Stream services online at


May 6, 2012 Speaker: Pastor Braun Campbell Series: Lectionary

Topic: Biblical Verse: John 15:1–15:8

Fifth Sunday of Easter [Confirmation Sunday]
St. John's Lutheran Church, Alexandria, VA
John 15:1-8


A sinister force plots to conquer Earth. An ancient foe stands at its vanguard. His desire: to compel all mankind into subjugation and servitude. No conventional army can oppose this enemy or his host. He will not rest until has taken our planet for himself. Who can save our desperate world?

If you go out to watch The Avengers this weekend, you’ll see a movie that offers an answer to that question. Building on the foundation that has been set by the various Marvel Comics-based movies of the past several years, The Avengers delivers the long-awaited team-up of a number of Earth’s mightiest heroes. This movie represents many a comics fan’s dream: individuals each possessing amazing abilities and skills, pressed together to battle a grave threat. You’ve got Captain America, the prototype super-solider who’d been frozen in the Artic since World War II. Super-spy Black Widow and master marksman Hawkeye come into the picture early on as agents of the secret military law-enforcement organization S.H.I.E.L.D. Iron Man Tony Stark returns with his high-tech suit of armor and genius intellect. Joining them are Thor, the hammer and lightning-wielding demi-god of Norse mythology, and Dr. Bruce Banner, who – while brilliant like Tony Stark – carries the burden of a devastatingly powerful alter-ego as the Hulk. Col. Nick Fury, the director of S.H.I.E.L.D., recruits all of these unique individuals to work together to save our world from destruction.

A sinister force wants to rule the earth. In The Avengers, that force is represented by Loki the trickster, and Thor’s adopted brother, who has an army of alien warriors at his command. He wants the people of Earth of bow to him as their ultimate ruler – at one point in the movie, he does indeed demand that a crowd kneel before him. In reality, though, another deceiver wants to keep every soul in his camp and to tear down and corrupt all the good in the world. We know that enemy to be the devil, the fallen angel who wants us to bow to him by bowing to anything or anyone other than the one true God. How can you stand against him and the chaos that he would bring into your world, into your country, your work, your family, and your very heart and mind? On your own, you’ve already lost.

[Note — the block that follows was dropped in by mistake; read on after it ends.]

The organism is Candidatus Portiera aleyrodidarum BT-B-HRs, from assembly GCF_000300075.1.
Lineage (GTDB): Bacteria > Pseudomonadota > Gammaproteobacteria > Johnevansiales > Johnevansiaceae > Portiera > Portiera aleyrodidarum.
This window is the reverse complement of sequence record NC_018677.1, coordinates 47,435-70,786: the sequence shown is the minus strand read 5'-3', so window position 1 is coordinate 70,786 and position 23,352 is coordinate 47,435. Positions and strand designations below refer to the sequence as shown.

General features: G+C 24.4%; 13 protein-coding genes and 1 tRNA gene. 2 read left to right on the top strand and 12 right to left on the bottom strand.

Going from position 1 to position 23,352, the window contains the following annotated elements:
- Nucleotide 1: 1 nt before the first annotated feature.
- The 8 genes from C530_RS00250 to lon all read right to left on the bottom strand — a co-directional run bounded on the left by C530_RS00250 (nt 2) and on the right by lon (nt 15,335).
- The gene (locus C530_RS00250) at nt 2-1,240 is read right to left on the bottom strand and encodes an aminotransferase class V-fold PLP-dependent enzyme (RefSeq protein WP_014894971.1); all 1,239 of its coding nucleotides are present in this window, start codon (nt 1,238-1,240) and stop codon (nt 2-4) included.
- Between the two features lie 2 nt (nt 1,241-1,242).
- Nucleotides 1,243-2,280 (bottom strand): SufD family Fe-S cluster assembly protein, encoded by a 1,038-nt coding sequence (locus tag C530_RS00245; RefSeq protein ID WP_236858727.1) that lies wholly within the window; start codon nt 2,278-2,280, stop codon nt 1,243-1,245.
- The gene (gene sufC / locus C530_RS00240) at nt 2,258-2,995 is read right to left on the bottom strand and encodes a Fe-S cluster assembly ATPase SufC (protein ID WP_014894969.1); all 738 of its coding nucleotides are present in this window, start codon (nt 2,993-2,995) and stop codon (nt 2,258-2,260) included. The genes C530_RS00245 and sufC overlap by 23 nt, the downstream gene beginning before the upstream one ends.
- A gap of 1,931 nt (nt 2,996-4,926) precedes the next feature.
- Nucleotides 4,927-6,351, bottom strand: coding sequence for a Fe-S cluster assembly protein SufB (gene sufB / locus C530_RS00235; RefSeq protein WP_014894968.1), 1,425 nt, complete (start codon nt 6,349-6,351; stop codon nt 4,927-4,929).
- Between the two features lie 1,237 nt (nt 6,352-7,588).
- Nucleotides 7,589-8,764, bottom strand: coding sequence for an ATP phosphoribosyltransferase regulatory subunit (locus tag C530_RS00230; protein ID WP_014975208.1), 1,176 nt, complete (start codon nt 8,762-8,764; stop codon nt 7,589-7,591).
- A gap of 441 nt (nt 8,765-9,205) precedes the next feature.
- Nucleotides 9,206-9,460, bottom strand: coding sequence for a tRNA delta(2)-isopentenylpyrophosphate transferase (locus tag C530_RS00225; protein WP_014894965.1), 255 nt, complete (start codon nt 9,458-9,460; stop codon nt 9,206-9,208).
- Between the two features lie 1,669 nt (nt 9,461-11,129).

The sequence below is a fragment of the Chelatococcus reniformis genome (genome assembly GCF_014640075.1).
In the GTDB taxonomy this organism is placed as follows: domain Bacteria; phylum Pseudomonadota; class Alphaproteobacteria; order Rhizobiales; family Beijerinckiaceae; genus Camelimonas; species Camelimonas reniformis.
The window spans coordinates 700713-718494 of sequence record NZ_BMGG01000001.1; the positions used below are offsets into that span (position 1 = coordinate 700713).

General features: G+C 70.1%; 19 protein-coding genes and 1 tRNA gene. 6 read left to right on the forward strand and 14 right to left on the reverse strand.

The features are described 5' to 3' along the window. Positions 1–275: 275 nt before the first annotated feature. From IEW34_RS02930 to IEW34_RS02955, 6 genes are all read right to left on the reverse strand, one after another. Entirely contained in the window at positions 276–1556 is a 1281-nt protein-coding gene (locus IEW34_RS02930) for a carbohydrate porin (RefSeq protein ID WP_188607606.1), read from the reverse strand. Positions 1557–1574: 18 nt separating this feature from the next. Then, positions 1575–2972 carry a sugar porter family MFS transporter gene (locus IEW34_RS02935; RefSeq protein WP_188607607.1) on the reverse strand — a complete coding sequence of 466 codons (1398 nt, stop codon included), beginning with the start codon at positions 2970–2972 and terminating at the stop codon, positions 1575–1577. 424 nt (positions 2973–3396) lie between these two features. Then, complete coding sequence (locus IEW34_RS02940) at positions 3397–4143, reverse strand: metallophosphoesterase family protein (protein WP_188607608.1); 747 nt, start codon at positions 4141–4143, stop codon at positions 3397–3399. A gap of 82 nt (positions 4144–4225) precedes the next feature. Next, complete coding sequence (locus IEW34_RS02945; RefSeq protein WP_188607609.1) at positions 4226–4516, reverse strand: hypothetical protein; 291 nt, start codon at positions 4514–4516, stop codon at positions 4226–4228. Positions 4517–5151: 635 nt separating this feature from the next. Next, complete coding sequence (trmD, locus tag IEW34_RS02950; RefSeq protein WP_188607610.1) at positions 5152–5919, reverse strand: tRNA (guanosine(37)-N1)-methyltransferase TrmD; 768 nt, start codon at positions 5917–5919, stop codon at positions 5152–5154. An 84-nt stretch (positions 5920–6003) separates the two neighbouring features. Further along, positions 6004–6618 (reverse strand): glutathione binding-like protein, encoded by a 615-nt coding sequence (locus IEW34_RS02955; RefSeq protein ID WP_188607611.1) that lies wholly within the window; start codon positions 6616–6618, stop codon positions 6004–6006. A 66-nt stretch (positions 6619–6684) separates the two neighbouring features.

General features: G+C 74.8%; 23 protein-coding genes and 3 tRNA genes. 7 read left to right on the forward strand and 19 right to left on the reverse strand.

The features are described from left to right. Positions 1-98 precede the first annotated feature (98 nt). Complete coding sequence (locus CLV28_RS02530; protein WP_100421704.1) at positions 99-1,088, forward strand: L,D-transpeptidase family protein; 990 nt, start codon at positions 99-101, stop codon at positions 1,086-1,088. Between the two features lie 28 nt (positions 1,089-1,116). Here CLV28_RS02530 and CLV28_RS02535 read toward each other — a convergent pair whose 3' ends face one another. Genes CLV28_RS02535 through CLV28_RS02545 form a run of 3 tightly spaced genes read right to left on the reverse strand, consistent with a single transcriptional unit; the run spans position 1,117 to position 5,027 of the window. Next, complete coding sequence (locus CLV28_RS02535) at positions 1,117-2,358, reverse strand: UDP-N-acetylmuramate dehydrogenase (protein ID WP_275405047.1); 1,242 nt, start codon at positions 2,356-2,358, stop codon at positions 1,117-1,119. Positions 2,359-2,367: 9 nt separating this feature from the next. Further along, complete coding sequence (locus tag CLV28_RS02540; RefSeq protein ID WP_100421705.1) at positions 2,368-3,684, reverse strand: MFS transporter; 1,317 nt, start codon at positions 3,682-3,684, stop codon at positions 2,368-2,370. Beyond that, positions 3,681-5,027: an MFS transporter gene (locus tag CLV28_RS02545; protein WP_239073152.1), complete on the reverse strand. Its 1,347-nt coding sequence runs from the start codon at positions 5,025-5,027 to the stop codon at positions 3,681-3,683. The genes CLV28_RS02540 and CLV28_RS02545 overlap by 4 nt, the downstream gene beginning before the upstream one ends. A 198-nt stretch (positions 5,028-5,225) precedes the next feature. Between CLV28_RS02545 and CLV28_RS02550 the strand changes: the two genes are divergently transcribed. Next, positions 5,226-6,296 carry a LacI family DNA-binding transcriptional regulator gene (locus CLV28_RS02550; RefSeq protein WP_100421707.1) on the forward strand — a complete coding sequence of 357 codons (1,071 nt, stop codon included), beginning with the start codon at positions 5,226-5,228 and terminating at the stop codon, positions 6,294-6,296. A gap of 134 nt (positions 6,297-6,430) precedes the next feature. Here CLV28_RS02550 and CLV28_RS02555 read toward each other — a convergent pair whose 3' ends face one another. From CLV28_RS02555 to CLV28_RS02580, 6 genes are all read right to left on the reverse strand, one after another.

Each member of the Avengers is unique, able to perform extraordinary feats on their own. Yet despite their powers, they each struggle with their own burdens and faults. Captain America is a man out of time, having lost his friends – even the world that he knew – to the passing of the decades as he slept in the ice. Iron Man is brash and self-centered, content to take action as he sees fit. Debts from her past haunt Black Widow. Hawkeye has been beaten and manipulated. Dr. Banner, while at relative peace with himself (even both selves, as it were), knows that has and could still bring uncontrolled destruction in a moment’s notice.

How might you be like one of the Avengers? Do you feel out of place with the world around you, uncomfortable with the changes that keep coming, or lost and isolated? Have you put your own interests first and foremost, only to see things fall apart around you? Do you feel like you’ve tallied up an impossible debt to repay from your past? Have you “hulked out” with raging words or actions to hurt others? Neither the Avengers nor you nor I are perfect. In fact, we’re pretty far from it, no matter how extraordinary we might be. As Banner puts it at one point in the movie, “We’re not a team… we’re a time bomb.” Even so, something brings them together.

The central premise of The Avengers is the team-up: super heroes joining forces to battle something that none of them could defeat independently. Together, they might even stand a chance of saving the world from Loki and the army at his command. Their rallying cry (in the comics, at least) is as memorable as it is alliterative: “Avengers assemble!”

What about us? “Christians congregate!” [Or “Confirmands congregate!”, maybe?] It doesn’t have the same ring to it. Maybe we can find something better, less derivative and more appropriate, something that’s uniquely our own. You know what? I think we’ve already got one, particularly in this season of Easter: “Christ is risen! He is risen indeed! Alleluia!”